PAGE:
Gå til hovedinnhold

The Bjerknes Centre is a collaboration on climate research, between the University of Bergen, Uni Research, the Institute of Marine Research, Nansen Environmental and Remote Sensing Centre.

Paleoseminar

Place: Pal strat kurssal, 2nd floor Realfagbygget, Allegaten 41

PALEOSEMINARS 2015

Thursday September 17th we will have a paleoseminar at Geo, where Dirk Sachse, Helmholtz Centre Potsdam, will talk about Spatial patterns of hydrological change during the onset of the Younger Dryas along a W-E gradient over the European continent - insights fromdecadal resolved lacustrine lipid biomarker D/H ratios  

Time:  14:15-15:00. Place: Pal strat kurssal, 2nd floor Realfagbygget, Allegaten 41

 

 

Abstract:

Significant gaps exist in our understanding of mechanisms and feedbacks of hydrological changes during abrupt climatic changes, impeding Our ability to robustly predict regional hydrological change under climate change scenarios. Well dated, high-resolution lacustrine sediments and direct paleohydrological proxies, such as leaf wax lipid hydrogen isotope ratios (δD) offer a unique opportunity to decipher paleohydrologcial changes and their mechanisms during past abrupt climate change on unprecedented temporal scales [1].In order to understand spatial differences in the response of the hydrological cycle to abrupt change we have investigated the regionalhydrological expression during the last major abrupt climate change affecting the climate of the Northern hemisphere – the so called Younger Dryas (YD) period (ca. 12.700 to 11.500 ka BP).We investigated the onset of the YD at three sites in western Germany [MFM], eastern Germany [RW] and central Poland [TRZ]) covering a 900km W-E gradient over Europe. All sites are characterized by varved sediments and common tephra layers, allowing the identification of leads and lags in the hydrological response on decadal timescales. By comparing biomarker hydrogen isotope records (δD values) from Three different lakes we find significant differences in the magnitude as well as the duration of lipid biomarker δD changes. Our results showed that changes in biomarker δD occurred before the YD onset at 12.679 years BP in western and eastern Germany, respectively, consistent with the onset of Greenland Stadial 1 in the NGRIP icecore at 12.846 years BP. Interestingly, further east in central Poland biomarker δD values start to decrease only at the YD onset. We infer that hydrological changes at the onset of the YD were strongest and most abrupt in western Europe, where a substantial increase in aridity occurred over just 80 years, resulting in widespread environmental changes. Further east the increase of aridity is more gradual and less pronounced. The different temporal succession and more gradual aridification in eastern Europe could be related to the influence of the Fennoscandian ice sheets and/or the Siberian High on atmospheric circulation in eastern Europe.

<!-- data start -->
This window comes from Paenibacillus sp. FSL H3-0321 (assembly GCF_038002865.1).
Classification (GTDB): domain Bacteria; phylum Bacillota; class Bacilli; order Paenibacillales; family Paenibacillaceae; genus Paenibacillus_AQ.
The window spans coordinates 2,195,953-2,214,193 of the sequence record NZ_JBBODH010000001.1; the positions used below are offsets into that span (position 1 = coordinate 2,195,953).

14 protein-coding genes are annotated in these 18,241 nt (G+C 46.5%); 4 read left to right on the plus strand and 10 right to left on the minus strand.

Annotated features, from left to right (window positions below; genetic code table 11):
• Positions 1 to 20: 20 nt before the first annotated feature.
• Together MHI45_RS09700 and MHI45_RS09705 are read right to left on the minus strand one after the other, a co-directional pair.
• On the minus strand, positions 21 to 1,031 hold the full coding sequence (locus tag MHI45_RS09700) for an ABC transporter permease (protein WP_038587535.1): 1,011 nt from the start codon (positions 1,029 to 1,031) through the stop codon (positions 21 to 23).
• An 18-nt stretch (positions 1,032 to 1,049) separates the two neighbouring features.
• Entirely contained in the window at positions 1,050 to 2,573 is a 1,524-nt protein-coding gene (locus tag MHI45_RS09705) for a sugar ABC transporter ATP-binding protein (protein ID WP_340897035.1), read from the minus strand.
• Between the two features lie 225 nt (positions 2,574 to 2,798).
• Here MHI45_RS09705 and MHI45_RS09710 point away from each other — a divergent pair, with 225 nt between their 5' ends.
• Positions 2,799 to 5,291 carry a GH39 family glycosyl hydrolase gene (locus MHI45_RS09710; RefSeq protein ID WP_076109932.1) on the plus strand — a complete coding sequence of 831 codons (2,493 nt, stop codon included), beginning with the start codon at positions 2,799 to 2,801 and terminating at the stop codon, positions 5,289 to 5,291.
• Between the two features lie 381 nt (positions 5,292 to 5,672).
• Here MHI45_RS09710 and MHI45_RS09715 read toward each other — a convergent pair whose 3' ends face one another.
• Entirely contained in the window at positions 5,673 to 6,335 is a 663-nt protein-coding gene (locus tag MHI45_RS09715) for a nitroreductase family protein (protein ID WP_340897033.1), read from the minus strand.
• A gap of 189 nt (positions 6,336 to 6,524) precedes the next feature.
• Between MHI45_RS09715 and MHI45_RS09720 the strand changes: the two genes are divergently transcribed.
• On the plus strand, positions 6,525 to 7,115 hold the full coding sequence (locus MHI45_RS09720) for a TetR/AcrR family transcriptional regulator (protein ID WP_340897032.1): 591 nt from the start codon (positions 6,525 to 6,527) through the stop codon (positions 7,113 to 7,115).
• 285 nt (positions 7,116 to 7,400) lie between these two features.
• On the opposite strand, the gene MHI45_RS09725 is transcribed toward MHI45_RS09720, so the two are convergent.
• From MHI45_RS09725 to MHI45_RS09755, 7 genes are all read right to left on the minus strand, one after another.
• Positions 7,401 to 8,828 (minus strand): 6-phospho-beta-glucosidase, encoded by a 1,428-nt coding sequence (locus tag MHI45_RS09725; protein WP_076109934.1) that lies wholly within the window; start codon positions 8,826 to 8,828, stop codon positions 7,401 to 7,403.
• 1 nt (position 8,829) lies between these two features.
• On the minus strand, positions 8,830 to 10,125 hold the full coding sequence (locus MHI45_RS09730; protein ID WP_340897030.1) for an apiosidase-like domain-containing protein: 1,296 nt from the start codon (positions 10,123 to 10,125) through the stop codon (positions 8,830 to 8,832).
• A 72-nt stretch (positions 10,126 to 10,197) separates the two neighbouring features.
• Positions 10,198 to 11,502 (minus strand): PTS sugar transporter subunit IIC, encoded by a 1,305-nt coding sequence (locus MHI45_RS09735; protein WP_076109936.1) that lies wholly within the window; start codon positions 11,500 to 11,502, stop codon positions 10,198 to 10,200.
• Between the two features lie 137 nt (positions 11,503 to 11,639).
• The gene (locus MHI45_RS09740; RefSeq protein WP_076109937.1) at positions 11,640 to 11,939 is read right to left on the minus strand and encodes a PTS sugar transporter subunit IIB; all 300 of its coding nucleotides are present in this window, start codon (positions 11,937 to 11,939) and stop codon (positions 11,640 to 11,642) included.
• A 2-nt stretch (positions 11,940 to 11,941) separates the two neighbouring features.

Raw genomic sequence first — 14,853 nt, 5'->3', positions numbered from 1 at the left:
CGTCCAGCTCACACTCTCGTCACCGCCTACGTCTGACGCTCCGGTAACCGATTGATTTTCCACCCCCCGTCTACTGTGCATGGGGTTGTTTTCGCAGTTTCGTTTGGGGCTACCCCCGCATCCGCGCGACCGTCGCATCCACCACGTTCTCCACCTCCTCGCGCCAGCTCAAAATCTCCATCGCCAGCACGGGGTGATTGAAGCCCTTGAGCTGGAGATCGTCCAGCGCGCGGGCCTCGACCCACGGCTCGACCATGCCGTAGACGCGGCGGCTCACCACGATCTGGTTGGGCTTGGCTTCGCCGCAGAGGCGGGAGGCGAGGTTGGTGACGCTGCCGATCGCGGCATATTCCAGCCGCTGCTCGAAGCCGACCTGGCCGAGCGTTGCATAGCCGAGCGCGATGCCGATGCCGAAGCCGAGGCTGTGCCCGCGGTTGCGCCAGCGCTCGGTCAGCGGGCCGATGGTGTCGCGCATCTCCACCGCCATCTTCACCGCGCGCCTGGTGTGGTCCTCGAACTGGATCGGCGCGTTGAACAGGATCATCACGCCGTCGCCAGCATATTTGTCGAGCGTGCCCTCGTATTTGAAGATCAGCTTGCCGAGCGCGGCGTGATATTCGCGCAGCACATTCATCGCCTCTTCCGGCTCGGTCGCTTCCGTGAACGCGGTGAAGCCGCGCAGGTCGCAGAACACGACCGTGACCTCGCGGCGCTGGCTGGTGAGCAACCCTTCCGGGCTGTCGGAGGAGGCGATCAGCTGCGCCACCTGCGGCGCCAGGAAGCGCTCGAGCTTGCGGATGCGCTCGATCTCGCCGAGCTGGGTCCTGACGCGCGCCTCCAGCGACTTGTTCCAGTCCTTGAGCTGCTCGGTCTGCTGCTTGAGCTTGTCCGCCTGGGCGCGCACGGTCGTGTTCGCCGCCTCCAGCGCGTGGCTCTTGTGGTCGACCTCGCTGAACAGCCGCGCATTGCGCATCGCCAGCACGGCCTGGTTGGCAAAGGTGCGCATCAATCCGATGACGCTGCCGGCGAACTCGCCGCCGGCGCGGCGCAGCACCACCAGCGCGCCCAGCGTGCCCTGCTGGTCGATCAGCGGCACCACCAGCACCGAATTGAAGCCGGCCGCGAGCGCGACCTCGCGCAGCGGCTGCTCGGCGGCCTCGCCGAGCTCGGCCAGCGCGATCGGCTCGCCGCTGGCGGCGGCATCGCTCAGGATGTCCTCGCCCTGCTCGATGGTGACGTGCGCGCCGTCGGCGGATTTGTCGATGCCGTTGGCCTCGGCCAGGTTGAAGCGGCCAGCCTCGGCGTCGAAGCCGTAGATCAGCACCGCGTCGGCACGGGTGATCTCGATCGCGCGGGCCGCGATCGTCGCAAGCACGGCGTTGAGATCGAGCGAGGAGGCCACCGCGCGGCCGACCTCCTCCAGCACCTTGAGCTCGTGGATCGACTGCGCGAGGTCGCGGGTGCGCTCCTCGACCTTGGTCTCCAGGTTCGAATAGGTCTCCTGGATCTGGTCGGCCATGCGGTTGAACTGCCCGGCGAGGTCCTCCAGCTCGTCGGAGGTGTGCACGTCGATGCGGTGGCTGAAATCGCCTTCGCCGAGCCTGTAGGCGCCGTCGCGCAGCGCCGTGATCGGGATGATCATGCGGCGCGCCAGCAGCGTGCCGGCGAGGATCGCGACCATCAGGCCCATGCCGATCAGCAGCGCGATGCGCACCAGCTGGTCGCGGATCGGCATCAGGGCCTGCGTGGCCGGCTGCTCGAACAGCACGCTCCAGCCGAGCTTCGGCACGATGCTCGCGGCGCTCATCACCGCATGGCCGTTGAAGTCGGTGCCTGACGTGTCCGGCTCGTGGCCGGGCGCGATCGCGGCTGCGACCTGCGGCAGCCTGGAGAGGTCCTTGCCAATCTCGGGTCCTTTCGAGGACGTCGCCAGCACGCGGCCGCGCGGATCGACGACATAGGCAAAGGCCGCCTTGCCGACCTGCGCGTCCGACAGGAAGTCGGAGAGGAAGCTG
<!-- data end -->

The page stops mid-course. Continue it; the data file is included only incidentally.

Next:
[1] Rach O, Brauer A, Wilkes H, Sachse D. Delayed hydrological response to Greenland cooling at the onset of the Younger Dryas in western Europe. Nat Geosci. Nature Publishing Group; 2014;7:109–112.

 

Time series analysis around the Indo-Australian monsoon

Speaker:  Dr Thomas Stemler, University of Western Australia. Stemler is a guset of Johannes Werner.

Time: September 10th, 12:15-13:00

Place: Pal strat kurssal, 2nd floor Realfagbygget

Speaker:  Dr Thomas Stemler, University of Western Australia. Stemler is a guset of Johannes Werner.

Abstract:

In this talk I will report on the recent advancements of Holocene monsoon dynamics time series analysis and focus on the point of view of a mathematician. Starting from the transient coupling relationships of the Australian monsoon we in particular focus on different methods of time series analysis like climate network reconstruction and I will introduce a new method that is designed to identify significant variations in monsoonal activity, both dry and wet phases, at millennial to multi-centennial time scales from speleothem proxy data.This method, the transformation cost time series method, allows us to analyze irregular sampled data sets, like speleotherm data, without degenerating the quality of the data set.